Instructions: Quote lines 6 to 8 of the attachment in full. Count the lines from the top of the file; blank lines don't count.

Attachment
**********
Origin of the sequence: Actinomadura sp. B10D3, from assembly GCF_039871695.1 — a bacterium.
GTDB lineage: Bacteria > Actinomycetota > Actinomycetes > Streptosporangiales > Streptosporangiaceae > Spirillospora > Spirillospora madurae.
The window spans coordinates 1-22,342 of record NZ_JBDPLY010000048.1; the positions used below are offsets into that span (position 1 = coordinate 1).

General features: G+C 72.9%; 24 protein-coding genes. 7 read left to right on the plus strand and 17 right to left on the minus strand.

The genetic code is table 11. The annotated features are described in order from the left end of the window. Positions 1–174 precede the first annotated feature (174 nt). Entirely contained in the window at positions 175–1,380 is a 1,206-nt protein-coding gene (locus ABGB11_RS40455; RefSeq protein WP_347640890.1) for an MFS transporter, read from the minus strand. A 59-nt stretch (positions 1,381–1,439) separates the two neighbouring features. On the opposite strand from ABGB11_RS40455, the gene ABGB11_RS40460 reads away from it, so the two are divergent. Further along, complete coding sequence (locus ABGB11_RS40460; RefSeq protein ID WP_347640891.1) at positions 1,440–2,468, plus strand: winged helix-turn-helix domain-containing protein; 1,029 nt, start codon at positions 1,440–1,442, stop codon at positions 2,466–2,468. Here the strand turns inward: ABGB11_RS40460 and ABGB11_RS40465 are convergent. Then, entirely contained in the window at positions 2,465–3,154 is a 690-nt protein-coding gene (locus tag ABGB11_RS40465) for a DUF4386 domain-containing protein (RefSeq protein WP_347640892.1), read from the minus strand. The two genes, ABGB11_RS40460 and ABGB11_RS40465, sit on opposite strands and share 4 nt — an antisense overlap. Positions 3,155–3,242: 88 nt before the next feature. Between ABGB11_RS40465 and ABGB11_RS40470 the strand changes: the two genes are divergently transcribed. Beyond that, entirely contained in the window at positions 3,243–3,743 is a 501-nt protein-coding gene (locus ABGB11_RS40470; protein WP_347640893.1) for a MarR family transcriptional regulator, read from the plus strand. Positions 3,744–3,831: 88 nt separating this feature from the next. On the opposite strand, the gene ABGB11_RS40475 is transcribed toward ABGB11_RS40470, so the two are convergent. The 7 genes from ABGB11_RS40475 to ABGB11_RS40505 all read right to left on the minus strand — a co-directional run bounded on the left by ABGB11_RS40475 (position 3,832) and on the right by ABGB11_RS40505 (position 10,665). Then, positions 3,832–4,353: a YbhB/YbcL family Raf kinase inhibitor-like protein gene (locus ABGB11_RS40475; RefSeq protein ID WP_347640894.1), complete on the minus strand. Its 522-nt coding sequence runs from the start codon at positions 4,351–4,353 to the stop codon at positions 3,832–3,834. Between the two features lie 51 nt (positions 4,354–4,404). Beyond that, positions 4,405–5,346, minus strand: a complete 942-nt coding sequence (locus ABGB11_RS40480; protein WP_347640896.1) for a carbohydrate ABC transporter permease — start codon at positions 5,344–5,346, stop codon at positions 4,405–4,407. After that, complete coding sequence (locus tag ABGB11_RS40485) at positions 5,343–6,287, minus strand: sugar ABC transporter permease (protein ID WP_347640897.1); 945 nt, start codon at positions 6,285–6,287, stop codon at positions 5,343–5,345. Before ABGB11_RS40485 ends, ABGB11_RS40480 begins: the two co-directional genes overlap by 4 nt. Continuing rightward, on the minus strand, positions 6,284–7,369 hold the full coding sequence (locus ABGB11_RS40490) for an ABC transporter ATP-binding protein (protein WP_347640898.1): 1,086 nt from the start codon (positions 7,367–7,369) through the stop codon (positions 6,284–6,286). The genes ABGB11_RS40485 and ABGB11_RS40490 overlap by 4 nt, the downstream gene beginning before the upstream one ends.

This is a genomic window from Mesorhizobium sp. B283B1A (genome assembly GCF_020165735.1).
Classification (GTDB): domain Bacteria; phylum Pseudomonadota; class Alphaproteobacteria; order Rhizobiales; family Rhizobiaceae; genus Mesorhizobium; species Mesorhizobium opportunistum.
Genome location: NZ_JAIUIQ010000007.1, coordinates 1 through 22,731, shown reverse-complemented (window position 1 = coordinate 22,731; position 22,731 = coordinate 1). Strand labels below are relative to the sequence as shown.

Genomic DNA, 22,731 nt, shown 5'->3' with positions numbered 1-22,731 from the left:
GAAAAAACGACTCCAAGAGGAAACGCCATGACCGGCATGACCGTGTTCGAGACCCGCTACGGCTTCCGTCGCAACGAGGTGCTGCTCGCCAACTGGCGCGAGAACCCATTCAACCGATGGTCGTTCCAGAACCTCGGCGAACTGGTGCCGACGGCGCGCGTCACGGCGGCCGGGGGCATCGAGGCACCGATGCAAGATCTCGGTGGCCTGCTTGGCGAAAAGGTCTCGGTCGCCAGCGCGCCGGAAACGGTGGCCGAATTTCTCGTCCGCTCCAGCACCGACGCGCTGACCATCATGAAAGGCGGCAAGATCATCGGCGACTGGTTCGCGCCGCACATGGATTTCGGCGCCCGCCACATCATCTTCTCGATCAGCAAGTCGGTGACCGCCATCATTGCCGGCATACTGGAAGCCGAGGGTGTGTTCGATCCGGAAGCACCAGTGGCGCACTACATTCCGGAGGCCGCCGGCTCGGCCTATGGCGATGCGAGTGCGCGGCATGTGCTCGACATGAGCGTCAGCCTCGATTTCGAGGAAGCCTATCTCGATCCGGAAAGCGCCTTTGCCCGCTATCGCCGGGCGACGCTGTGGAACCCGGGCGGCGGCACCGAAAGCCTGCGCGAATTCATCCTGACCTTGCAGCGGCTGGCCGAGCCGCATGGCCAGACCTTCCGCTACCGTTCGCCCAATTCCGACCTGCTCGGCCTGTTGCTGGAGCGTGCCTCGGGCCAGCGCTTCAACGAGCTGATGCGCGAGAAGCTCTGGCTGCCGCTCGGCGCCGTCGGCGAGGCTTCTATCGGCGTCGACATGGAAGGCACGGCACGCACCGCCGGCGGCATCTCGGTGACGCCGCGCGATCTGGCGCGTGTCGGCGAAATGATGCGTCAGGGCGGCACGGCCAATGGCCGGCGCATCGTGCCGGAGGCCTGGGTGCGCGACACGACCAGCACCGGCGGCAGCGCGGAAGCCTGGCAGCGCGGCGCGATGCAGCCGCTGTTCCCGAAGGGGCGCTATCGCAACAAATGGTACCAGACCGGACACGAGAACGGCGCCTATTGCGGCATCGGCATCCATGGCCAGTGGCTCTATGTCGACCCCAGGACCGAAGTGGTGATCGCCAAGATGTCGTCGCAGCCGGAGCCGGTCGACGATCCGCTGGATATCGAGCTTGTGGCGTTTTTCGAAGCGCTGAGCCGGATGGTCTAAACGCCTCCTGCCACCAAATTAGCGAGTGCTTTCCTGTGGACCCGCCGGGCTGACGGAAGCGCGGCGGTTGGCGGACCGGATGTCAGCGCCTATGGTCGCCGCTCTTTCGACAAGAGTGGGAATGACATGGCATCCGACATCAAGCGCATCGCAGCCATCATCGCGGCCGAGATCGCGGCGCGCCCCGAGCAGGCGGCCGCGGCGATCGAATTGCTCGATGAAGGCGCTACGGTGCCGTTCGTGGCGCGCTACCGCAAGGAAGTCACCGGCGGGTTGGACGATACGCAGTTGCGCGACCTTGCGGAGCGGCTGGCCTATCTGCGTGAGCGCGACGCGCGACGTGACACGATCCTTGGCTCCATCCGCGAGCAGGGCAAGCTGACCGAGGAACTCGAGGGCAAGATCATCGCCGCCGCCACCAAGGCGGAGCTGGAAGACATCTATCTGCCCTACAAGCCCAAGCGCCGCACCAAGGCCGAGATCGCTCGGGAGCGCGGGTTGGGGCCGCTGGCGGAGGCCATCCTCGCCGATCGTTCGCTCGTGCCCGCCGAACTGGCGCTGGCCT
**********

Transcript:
This is a genomic window from Mesorhizobium sp. B283B1A (genome assembly GCF_020165735.1).
Classification (GTDB): domain Bacteria; phylum Pseudomonadota; class Alphaproteobacteria; order Rhizobiales; family Rhizobiaceae; genus Mesorhizobium; species Mesorhizobium opportunistum.
Genome location: NZ_JAIUIQ010000007.1, coordinates 1 through 22,731, shown reverse-complemented (window position 1 = coordinate 22,731; position 22,731 = coordinate 1). Strand labels below are relative to the sequence as shown.